I have a gallon of hot pink mouse paint and I'm determined to use it, somewhere, sometime. I feel compulsive about it, the paint cannot go to waste. It's free paint! I have to use it.( Does anyone who lives in Austin want a gallon of hot pink paint? Come get it. It must be used.)
Yesterday I decided to paint one bathroom wall with it. It looked terrible, so I sponged over it with a navy blue faux glaze. That looked terrible, so I sponged over that with a green grey glaze, imagining a weird, shimmery tri color effect. It hurts my eyes now. It's terrible. I may paint it white again later today.
I spent the morning crying because of a phone call. I try not to have expectations of life. I feel like the less you expect, the happier you will be.
"I'm still alive!" If you think this way at the end of each day, instead of focusing on anything that didn't go your way, you feel lucky. It doesn't always work.
I tried to to have high expectations when the agent who had been promising to read my book for three months emailed me last week.
"I'm amazed at how beautiful your writing style is. You present an evocative world for your readers. I see some problems but they are small and fixable. Let's set up a phone meeting." ( I don't know what 'evocative' means, really, but it sounds so positive.)
I am currently attempting to practice detachment, so I 'let go' thinking about how the last book this particular agent picked ended up on the Oprah's bestseller list, how I cried when I read that book because it was so beautifully written, so perfect. How wonderful it would be to work with someone who had the insight to pick such a book.
"I am lucky today, I am still alive." I thought to myself all weekend. Let go. No expectations.
But it's hard to do, really.
This morning we had our "phone meeting"( anytime I am invited to a 'meeting' I feel the same way that I do when I wear high heels-like a grown up)
"I'm amazed that you haven't had formal training." she said."Your writing style is like a painting, it really drew me in,"
"It meanders. It has no formal structure. You need to shorten the time frame and give your readers a more definite beginning, a middle, a climax, and a resolution. It contains too much that isn't vital to the plot. I don't know how to market this book. If you make these changes, send it to me again. I'm really interested in this book."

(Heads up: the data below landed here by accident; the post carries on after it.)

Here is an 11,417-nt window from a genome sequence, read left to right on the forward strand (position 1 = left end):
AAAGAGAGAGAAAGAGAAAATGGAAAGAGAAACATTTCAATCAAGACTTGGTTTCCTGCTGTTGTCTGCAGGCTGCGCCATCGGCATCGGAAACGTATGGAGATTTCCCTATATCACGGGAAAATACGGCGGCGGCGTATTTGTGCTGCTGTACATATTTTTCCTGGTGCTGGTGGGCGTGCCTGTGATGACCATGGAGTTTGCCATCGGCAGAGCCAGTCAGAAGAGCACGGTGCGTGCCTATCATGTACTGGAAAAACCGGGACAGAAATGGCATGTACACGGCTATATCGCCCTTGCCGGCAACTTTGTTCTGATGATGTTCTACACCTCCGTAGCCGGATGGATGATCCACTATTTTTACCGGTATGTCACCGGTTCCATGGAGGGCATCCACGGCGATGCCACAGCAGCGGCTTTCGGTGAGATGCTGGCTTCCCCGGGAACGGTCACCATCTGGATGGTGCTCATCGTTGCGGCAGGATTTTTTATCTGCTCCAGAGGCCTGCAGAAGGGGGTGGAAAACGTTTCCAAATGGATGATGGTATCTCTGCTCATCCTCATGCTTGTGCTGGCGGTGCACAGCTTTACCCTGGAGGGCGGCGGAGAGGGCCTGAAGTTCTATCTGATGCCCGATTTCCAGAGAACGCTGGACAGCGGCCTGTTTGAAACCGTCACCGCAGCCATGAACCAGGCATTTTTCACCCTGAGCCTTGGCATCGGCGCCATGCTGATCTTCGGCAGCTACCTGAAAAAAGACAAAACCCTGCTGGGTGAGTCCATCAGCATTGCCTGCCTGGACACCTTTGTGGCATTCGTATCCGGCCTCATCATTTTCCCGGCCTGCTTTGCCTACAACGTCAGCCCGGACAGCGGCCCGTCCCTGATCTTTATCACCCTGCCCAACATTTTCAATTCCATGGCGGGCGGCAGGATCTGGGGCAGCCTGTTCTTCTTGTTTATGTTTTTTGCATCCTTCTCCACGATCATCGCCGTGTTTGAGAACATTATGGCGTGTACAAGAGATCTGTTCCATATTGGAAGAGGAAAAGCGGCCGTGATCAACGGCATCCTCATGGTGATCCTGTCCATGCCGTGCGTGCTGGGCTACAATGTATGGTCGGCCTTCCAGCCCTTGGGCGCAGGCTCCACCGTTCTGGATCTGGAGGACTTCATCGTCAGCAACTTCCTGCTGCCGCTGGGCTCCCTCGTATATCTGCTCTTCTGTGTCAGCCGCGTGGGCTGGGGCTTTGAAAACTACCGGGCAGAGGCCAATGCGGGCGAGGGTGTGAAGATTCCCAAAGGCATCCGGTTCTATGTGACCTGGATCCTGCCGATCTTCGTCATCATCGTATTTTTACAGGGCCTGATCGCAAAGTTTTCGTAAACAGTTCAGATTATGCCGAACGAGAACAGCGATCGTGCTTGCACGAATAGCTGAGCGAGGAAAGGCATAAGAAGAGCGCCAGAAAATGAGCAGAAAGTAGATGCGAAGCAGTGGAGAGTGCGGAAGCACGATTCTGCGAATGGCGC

So, good, bad, what is it? Both.
She may be right.
"She is wrong." said my editor, who I called immediately, sniffling."Fight for your book. Find another agent. Remember Confederacy of Dunces? Who the hell is she? Find someone else."
My editor, by the way, has cancer in both breasts. She is scheduled for surgery in a week, a double masectomy. Yet she took an hour to listen to me whine about this, to sympathyse and commiserate with me.( Get it into perspective, I told myself silently. Seriously)
But she's a marketing genius! And maybe she's right! I don't know!
An artist I knew, a brilliantly talented pastel painter, said to me once-" In order to be great and not just good, you have to be willing to slaughter your darlings."
Meaning-you have to remain detached. You have to be willing to paint over that perfect tree you just did if you stand back and see that it distracts from the rest of the painting. You have to be willing to cut out your best writing if it cripples the rest of your book.
I get that. I remember that advice every time I make any kind of art.
So I opened up Word and cut everything the Agent told me to. It amounted to 2/3 of the book. 2/3 of what I spent two and a half years writing. 2/3 of a story that is woefully incomplete without it's remainder. The soul of the book. Cut.
If I take the Agents advice I'm committing myself to spending at least six months rewriting, maybe more. I'm altering the story I'm trying to tell into a completely different one.
But she may be right. I don't know.
So the process reminds me of the wall I am painting in the bathroom. Paint the wall, finish. It's not right. Paint it again, and again, and again, and maybe just back to white and start all over. Either way, I'm going back to the drawing board somehow-by rewriting the whole book or waiting another three months for another agent to read it-maybe for them to say the same thing. It takes an incredible amount of detachment to go through this process over and over.
"Why am I doing this?" I asked Jeff today through my tears."It sucks."
"You make art, you have to show it to people."
"I'm just going to put the whole stupid thing on my blog. There are a hundred people on there who would like it."
"Don't do anything compulsive like you did with the bathroom Sunny."
So I won't. I am practising detachment. I am, every moment, remembering how small my problems really are and how lucky I am to still be alive at the end of each day.
And after a while, I'll repaint the wall white again.
I don’t need your sarcasm, cats.
2 hours ago